The existence of vineyards in Champagne dates back to the beginning of our era. The Romans were the ones to introduce grape-growing in the Champagne region. They had already identified the originality of the soil that gives Champagne its specificity, a transitional oceanic climate, chalky subsoil and sloping landscape.
From antiquity to the 16th century, the history of our region was intimately associated with the production of still red and rosé wines.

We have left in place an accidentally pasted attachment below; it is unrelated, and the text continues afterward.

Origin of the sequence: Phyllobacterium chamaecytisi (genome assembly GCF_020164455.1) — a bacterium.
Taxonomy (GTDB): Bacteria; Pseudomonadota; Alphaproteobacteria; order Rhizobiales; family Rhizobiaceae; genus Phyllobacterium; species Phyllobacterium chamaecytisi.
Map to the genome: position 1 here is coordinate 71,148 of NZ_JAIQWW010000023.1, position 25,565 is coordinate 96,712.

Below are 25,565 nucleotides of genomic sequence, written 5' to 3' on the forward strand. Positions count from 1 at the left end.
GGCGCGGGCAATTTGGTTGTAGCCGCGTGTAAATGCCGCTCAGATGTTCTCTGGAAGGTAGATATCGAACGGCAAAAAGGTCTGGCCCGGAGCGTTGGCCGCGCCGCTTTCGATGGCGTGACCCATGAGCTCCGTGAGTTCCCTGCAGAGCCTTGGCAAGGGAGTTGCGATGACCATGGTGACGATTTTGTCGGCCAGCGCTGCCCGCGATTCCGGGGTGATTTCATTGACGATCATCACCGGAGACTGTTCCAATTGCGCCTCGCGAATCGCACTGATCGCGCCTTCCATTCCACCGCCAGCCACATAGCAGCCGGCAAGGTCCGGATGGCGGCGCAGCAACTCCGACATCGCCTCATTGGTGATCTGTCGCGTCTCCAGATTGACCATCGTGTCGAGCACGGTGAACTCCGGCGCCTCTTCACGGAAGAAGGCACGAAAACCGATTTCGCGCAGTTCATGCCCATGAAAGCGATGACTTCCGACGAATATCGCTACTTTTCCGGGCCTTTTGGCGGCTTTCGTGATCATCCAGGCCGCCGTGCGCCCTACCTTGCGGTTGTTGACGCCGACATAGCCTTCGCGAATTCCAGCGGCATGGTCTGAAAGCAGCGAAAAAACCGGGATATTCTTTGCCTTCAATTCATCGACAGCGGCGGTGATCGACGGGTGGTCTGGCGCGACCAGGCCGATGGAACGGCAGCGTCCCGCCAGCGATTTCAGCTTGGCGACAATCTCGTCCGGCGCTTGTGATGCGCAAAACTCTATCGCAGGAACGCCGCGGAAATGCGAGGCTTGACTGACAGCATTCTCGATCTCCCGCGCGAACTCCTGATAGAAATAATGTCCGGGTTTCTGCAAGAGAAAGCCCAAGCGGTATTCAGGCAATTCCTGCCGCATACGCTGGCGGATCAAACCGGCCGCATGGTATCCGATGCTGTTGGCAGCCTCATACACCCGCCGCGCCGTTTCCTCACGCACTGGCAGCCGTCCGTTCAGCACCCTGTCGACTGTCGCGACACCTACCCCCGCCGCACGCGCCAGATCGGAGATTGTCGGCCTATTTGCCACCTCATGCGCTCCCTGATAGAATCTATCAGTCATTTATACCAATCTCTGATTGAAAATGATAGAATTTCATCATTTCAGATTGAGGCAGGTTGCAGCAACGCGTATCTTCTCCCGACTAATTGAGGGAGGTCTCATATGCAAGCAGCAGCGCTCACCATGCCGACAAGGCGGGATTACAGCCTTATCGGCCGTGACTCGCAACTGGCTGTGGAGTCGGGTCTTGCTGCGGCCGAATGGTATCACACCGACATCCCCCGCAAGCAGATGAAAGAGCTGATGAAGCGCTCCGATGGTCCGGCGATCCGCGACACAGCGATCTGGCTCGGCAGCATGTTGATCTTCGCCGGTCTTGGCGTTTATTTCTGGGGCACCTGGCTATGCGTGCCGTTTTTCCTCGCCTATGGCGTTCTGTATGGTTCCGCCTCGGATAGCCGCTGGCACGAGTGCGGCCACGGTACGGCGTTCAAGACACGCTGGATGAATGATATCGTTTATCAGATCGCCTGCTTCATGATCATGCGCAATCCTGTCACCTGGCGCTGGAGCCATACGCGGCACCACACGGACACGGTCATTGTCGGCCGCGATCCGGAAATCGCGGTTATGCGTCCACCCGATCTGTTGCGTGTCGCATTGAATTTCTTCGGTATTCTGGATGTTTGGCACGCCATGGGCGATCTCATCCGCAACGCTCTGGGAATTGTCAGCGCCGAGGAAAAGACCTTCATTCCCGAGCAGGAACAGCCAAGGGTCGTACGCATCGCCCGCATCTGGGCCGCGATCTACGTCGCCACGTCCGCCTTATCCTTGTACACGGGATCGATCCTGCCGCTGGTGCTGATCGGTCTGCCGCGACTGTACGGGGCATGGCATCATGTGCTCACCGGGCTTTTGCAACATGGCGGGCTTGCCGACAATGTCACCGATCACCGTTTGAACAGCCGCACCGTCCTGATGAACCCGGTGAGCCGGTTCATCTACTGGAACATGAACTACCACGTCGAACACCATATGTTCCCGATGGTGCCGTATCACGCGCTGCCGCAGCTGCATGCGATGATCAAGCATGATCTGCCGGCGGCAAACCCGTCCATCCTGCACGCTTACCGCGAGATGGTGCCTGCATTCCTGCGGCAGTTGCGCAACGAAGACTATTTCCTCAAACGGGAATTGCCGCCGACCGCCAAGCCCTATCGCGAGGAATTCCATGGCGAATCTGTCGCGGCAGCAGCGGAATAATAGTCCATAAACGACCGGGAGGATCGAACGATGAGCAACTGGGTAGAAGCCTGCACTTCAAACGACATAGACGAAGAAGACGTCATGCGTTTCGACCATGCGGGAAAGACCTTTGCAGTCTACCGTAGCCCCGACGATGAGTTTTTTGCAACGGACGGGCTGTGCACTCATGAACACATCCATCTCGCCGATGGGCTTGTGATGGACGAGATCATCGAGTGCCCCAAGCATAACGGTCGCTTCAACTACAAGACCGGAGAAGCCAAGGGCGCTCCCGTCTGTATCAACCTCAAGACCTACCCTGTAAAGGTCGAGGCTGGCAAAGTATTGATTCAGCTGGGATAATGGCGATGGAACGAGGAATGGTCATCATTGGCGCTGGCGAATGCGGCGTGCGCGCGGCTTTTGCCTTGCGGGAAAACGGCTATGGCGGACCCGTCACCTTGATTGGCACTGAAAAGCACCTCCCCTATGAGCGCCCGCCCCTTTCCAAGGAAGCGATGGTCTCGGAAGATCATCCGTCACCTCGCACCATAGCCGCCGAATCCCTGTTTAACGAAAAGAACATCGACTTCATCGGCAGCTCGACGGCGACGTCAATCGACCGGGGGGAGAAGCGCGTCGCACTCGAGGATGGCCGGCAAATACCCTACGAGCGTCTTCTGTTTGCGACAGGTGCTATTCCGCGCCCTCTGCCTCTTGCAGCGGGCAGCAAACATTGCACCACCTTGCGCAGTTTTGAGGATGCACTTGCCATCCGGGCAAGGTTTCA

Champagne only appeared in the 17th century, once people began mastering the natural effervescence of the local wine and pruning the vines and blending crus and grape varieties, as did the monk Dom Perignon.
Closely linked to the monarchy, Champagne became the wine of coronations, then the wine of kings. Its success spread to the aristocratic elite of the world in the 19th century thanks to the energy of the Champagne Houses, which made it the symbol of French spirit.
After 1945, the Champagne frenzy reached new social circles. The current annual production exceeds 300 million bottles.